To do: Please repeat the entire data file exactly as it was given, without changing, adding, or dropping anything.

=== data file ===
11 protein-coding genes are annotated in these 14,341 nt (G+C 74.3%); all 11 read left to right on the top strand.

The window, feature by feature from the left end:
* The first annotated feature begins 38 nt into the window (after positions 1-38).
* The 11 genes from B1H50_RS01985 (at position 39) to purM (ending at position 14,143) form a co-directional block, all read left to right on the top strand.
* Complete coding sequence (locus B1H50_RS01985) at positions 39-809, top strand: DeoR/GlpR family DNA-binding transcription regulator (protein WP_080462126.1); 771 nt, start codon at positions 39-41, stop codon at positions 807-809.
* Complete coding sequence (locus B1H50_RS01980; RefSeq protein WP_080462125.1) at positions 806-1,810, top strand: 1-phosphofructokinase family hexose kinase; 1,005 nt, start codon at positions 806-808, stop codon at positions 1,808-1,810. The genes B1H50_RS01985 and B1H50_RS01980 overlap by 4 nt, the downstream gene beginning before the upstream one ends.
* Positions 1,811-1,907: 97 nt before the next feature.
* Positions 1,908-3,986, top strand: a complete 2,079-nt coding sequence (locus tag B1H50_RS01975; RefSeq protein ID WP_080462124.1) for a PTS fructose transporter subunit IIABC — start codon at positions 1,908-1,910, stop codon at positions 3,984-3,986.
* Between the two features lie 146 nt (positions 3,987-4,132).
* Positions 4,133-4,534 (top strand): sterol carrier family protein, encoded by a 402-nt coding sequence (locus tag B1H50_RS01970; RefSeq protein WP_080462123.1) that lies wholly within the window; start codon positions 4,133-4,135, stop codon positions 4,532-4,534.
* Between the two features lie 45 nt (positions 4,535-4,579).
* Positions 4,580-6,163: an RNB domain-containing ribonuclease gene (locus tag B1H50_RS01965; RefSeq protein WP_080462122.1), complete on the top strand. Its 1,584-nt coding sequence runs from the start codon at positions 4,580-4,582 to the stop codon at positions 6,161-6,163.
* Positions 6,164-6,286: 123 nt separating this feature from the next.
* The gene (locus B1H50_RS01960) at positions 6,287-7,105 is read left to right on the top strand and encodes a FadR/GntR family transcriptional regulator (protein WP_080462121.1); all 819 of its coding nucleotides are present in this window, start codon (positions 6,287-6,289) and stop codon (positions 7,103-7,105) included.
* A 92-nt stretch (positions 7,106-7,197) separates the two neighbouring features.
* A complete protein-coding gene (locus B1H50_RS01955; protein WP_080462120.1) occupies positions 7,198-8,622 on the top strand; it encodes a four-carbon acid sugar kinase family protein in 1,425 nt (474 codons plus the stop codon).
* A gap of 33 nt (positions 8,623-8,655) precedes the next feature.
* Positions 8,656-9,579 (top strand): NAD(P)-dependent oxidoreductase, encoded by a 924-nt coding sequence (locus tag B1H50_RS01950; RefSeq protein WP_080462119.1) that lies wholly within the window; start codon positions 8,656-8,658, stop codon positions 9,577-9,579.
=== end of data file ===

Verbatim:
11 protein-coding genes are annotated in these 14,341 nt (G+C 74.3%); all 11 read left to right on the top strand.

The window, feature by feature from the left end:
* The first annotated feature begins 38 nt into the window (after positions 1-38).
* The 11 genes from B1H50_RS01985 (at position 39) to purM (ending at position 14,143) form a co-directional block, all read left to right on the top strand.
* Complete coding sequence (locus B1H50_RS01985) at positions 39-809, top strand: DeoR/GlpR family DNA-binding transcription regulator (protein WP_080462126.1); 771 nt, start codon at positions 39-41, stop codon at positions 807-809.
* Complete coding sequence (locus B1H50_RS01980; RefSeq protein WP_080462125.1) at positions 806-1,810, top strand: 1-phosphofructokinase family hexose kinase; 1,005 nt, start codon at positions 806-808, stop codon at positions 1,808-1,810. The genes B1H50_RS01985 and B1H50_RS01980 overlap by 4 nt, the downstream gene beginning before the upstream one ends.
* Positions 1,811-1,907: 97 nt before the next feature.
* Positions 1,908-3,986, top strand: a complete 2,079-nt coding sequence (locus tag B1H50_RS01975; RefSeq protein ID WP_080462124.1) for a PTS fructose transporter subunit IIABC — start codon at positions 1,908-1,910, stop codon at positions 3,984-3,986.
* Between the two features lie 146 nt (positions 3,987-4,132).
* Positions 4,133-4,534 (top strand): sterol carrier family protein, encoded by a 402-nt coding sequence (locus tag B1H50_RS01970; RefSeq protein WP_080462123.1) that lies wholly within the window; start codon positions 4,133-4,135, stop codon positions 4,532-4,534.
* Between the two features lie 45 nt (positions 4,535-4,579).
* Positions 4,580-6,163: an RNB domain-containing ribonuclease gene (locus tag B1H50_RS01965; RefSeq protein WP_080462122.1), complete on the top strand. Its 1,584-nt coding sequence runs from the start codon at positions 4,580-4,582 to the stop codon at positions 6,161-6,163.
* Positions 6,164-6,286: 123 nt separating this feature from the next.
* The gene (locus B1H50_RS01960) at positions 6,287-7,105 is read left to right on the top strand and encodes a FadR/GntR family transcriptional regulator (protein WP_080462121.1); all 819 of its coding nucleotides are present in this window, start codon (positions 6,287-6,289) and stop codon (positions 7,103-7,105) included.
* A 92-nt stretch (positions 7,106-7,197) separates the two neighbouring features.
* A complete protein-coding gene (locus B1H50_RS01955; protein WP_080462120.1) occupies positions 7,198-8,622 on the top strand; it encodes a four-carbon acid sugar kinase family protein in 1,425 nt (474 codons plus the stop codon).
* A gap of 33 nt (positions 8,623-8,655) precedes the next feature.
* Positions 8,656-9,579 (top strand): NAD(P)-dependent oxidoreductase, encoded by a 924-nt coding sequence (locus tag B1H50_RS01950; RefSeq protein WP_080462119.1) that lies wholly within the window; start codon positions 8,656-8,658, stop codon positions 9,577-9,579.